Mon. Not. R. Astron. Soc., 476, 5075-5114 (2018/June-1)
Gravitational lensing reveals extreme dust-obscured star formation in quasar host galaxies.
STACEY H.R., McKEAN J.P., ROBERTSON N.C., IVISON R.J., ISAAK K.G., SCHLEICHER D.R.G., VAN DER WERF P.P., BAAN W.A., BERCIANO ALBA A., GARRETT M.A. and LOENEN A.F.
Abstract (from CDS):
We have observed 104 gravitationally lensed quasars at z ∼ 1-4 with Herschel/SPIRE, the largest such sample ever studied. By targeting gravitational lenses, we probe intrinsic far-infrared (FIR) luminosities and star formation rates (SFRs) more typical of the population than the extremely luminous sources that are otherwise accessible. We detect 72 objects with Herschel/SPIRE and find 66 per cent (69 sources) of the sample have spectral energy distributions (SEDs) characteristic of dust emission. For 53 objects with sufficiently constrained SEDs, we find a median effective dust temperature of 38+12–5 K. By applying the radio-infrared correlation, we find no evidence for an FIR excess that is consistent with star-formation-heated dust. We derive a median magnification-corrected FIR luminosity of 3.6+4.8–2.4 ×1011 L☉ and median SFR of 120+160–80 M☉ yr–1 for 94 quasars with redshifts. We find ∼10 per cent of our sample have FIR properties similar to typical dusty star-forming galaxies at z ∼ 2-3 and a range of SFRs <20-10 000 M☉ yr–1 for our sample as a whole. These results are in line with current models of quasar evolution and suggests a coexistence of dust-obscured star formation and AGN activity is typical of most quasars. We do not find a statistically significant difference in the FIR luminosities of quasars in our sample with a radio excess relative to the radio-infrared correlation. Synchrotron emission is found to dominate at FIR wavelengths for <15 per cent of those sources classified as powerful radio galaxies.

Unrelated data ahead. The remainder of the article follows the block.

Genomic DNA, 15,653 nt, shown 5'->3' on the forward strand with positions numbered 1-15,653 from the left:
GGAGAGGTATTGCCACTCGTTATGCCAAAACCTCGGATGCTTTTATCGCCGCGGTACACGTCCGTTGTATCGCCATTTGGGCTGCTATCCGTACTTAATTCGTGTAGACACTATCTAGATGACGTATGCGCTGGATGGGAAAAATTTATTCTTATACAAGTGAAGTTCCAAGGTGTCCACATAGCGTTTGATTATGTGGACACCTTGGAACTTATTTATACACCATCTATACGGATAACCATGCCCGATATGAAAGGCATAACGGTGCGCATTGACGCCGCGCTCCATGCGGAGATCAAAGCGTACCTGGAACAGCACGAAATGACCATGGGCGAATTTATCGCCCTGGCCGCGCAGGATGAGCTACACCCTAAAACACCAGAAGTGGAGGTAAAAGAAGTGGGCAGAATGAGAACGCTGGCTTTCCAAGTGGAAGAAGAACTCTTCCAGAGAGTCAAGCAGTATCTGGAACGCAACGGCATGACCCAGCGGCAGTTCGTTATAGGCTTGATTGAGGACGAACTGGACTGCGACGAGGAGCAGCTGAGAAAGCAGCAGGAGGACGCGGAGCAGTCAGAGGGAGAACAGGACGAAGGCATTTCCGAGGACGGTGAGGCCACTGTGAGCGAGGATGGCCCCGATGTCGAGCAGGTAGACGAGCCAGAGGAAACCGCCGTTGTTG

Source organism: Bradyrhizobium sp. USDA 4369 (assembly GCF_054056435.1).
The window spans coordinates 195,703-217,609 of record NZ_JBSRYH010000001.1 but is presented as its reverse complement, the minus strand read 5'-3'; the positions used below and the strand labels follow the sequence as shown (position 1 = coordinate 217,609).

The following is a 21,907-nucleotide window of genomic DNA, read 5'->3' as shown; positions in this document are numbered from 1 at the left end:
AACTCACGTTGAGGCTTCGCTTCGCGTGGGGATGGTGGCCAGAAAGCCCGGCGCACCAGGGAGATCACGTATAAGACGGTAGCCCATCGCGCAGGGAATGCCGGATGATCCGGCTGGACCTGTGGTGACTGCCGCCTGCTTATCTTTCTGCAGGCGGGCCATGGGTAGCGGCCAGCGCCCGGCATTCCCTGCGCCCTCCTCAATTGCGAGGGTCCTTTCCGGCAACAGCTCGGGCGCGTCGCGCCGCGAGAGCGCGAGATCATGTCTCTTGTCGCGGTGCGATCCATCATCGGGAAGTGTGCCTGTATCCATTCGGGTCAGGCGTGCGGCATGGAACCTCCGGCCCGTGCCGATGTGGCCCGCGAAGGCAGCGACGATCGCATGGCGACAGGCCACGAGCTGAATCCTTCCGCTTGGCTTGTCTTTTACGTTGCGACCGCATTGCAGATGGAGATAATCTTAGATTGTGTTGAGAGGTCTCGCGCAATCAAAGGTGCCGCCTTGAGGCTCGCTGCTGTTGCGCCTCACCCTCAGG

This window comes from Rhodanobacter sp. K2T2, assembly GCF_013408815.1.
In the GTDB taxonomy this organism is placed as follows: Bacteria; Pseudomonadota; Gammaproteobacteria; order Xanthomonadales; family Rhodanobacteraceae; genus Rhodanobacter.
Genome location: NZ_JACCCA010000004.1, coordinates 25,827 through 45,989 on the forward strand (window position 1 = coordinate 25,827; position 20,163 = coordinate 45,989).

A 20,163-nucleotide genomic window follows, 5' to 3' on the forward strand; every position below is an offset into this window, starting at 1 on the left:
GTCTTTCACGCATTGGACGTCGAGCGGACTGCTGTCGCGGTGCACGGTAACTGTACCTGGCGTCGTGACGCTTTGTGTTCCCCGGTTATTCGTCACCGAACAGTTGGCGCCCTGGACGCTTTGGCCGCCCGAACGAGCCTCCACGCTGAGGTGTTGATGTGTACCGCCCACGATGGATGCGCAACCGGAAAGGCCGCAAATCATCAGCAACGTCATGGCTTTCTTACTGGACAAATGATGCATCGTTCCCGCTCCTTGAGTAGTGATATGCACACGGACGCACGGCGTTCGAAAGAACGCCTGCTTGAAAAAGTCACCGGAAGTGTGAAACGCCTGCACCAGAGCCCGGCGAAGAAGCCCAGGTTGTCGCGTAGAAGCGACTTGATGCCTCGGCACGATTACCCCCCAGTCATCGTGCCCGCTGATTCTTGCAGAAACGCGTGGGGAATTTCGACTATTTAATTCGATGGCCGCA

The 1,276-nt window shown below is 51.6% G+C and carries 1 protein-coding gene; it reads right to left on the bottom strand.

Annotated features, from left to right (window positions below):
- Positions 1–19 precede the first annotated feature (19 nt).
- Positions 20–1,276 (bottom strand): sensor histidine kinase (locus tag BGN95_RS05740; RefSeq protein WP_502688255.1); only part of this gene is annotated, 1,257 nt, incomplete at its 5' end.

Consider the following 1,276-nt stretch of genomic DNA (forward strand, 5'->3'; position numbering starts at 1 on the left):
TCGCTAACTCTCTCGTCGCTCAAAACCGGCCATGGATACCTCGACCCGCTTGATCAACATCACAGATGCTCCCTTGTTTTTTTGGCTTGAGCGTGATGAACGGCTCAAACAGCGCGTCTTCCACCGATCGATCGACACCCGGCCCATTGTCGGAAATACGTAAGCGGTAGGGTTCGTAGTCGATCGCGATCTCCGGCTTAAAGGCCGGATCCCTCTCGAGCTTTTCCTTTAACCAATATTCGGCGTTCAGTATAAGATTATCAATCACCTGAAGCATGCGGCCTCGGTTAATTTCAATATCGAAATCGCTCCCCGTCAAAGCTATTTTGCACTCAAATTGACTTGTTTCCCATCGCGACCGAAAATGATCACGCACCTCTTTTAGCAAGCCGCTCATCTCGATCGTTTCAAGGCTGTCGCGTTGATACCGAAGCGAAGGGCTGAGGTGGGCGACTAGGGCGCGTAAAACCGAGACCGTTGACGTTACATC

© 2018 The Author(s) Published by Oxford University Press on behalf of the Royal Astronomical Society
gravitational lensing: strong - galaxies: evolution - quasars: general - galaxies: star formation - infrared: galaxies - submillimetre: galaxies
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